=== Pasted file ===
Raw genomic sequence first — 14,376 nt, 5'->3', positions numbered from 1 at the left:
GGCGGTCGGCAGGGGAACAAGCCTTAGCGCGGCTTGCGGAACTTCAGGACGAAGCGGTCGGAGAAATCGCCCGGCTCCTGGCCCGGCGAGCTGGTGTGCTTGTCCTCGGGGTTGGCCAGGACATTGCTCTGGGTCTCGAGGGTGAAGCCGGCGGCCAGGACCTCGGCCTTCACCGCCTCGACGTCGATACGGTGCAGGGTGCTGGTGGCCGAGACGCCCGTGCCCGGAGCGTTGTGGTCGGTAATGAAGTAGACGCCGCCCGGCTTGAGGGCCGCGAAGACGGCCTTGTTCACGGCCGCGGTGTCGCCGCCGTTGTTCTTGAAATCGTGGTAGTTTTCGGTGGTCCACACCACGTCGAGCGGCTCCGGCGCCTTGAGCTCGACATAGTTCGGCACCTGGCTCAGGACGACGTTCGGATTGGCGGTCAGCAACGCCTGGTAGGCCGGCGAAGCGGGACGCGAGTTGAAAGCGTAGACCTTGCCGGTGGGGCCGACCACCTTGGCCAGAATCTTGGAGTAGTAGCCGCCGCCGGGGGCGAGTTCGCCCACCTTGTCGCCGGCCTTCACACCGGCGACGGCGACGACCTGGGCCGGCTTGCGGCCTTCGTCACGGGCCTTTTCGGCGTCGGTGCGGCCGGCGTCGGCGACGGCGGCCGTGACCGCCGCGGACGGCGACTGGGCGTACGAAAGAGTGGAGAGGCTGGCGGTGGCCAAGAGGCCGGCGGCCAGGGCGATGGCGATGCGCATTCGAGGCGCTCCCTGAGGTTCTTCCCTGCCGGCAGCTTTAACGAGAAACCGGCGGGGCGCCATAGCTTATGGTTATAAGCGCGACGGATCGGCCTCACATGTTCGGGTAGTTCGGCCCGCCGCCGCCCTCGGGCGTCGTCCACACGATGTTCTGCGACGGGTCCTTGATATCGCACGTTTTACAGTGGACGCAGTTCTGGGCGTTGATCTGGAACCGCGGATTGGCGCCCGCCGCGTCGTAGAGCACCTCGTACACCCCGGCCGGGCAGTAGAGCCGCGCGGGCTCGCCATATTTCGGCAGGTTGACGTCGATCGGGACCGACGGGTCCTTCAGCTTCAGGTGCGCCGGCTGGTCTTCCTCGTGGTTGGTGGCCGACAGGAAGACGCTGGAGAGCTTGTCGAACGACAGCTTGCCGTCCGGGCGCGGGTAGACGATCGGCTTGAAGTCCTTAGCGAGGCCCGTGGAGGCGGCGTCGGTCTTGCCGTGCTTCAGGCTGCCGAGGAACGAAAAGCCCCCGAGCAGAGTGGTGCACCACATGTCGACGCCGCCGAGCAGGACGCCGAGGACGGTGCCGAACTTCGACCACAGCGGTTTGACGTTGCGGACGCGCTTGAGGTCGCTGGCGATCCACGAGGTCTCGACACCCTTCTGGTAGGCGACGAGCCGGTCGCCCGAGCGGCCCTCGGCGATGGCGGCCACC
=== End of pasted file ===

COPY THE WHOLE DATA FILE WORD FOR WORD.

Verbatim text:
Raw genomic sequence first — 14,376 nt, 5'->3', positions numbered from 1 at the left:
GGCGGTCGGCAGGGGAACAAGCCTTAGCGCGGCTTGCGGAACTTCAGGACGAAGCGGTCGGAGAAATCGCCCGGCTCCTGGCCCGGCGAGCTGGTGTGCTTGTCCTCGGGGTTGGCCAGGACATTGCTCTGGGTCTCGAGGGTGAAGCCGGCGGCCAGGACCTCGGCCTTCACCGCCTCGACGTCGATACGGTGCAGGGTGCTGGTGGCCGAGACGCCCGTGCCCGGAGCGTTGTGGTCGGTAATGAAGTAGACGCCGCCCGGCTTGAGGGCCGCGAAGACGGCCTTGTTCACGGCCGCGGTGTCGCCGCCGTTGTTCTTGAAATCGTGGTAGTTTTCGGTGGTCCACACCACGTCGAGCGGCTCCGGCGCCTTGAGCTCGACATAGTTCGGCACCTGGCTCAGGACGACGTTCGGATTGGCGGTCAGCAACGCCTGGTAGGCCGGCGAAGCGGGACGCGAGTTGAAAGCGTAGACCTTGCCGGTGGGGCCGACCACCTTGGCCAGAATCTTGGAGTAGTAGCCGCCGCCGGGGGCGAGTTCGCCCACCTTGTCGCCGGCCTTCACACCGGCGACGGCGACGACCTGGGCCGGCTTGCGGCCTTCGTCACGGGCCTTTTCGGCGTCGGTGCGGCCGGCGTCGGCGACGGCGGCCGTGACCGCCGCGGACGGCGACTGGGCGTACGAAAGAGTGGAGAGGCTGGCGGTGGCCAAGAGGCCGGCGGCCAGGGCGATGGCGATGCGCATTCGAGGCGCTCCCTGAGGTTCTTCCCTGCCGGCAGCTTTAACGAGAAACCGGCGGGGCGCCATAGCTTATGGTTATAAGCGCGACGGATCGGCCTCACATGTTCGGGTAGTTCGGCCCGCCGCCGCCCTCGGGCGTCGTCCACACGATGTTCTGCGACGGGTCCTTGATATCGCACGTTTTACAGTGGACGCAGTTCTGGGCGTTGATCTGGAACCGCGGATTGGCGCCCGCCGCGTCGTAGAGCACCTCGTACACCCCGGCCGGGCAGTAGAGCCGCGCGGGCTCGCCATATTTCGGCAGGTTGACGTCGATCGGGACCGACGGGTCCTTCAGCTTCAGGTGCGCCGGCTGGTCTTCCTCGTGGTTGGTGGCCGACAGGAAGACGCTGGAGAGCTTGTCGAACGACAGCTTGCCGTCCGGGCGCGGGTAGACGATCGGCTTGAAGTCCTTAGCGAGGCCCGTGGAGGCGGCGTCGGTCTTGCCGTGCTTCAGGCTGCCGAGGAACGAAAAGCCCCCGAGCAGAGTGGTGCACCACATGTCGACGCCGCCGAGCAGGACGCCGAGGACGGTGCCGAACTTCGACCACAGCGGTTTGACGTTGCGGACGCGCTTGAGGTCGCTGGCGATCCACGAGGTCTCGACACCCTTCTGGTAGGCGACGAGCCGGTCGCCCGAGCGGCCCTCGGCGATGGCGGCCACC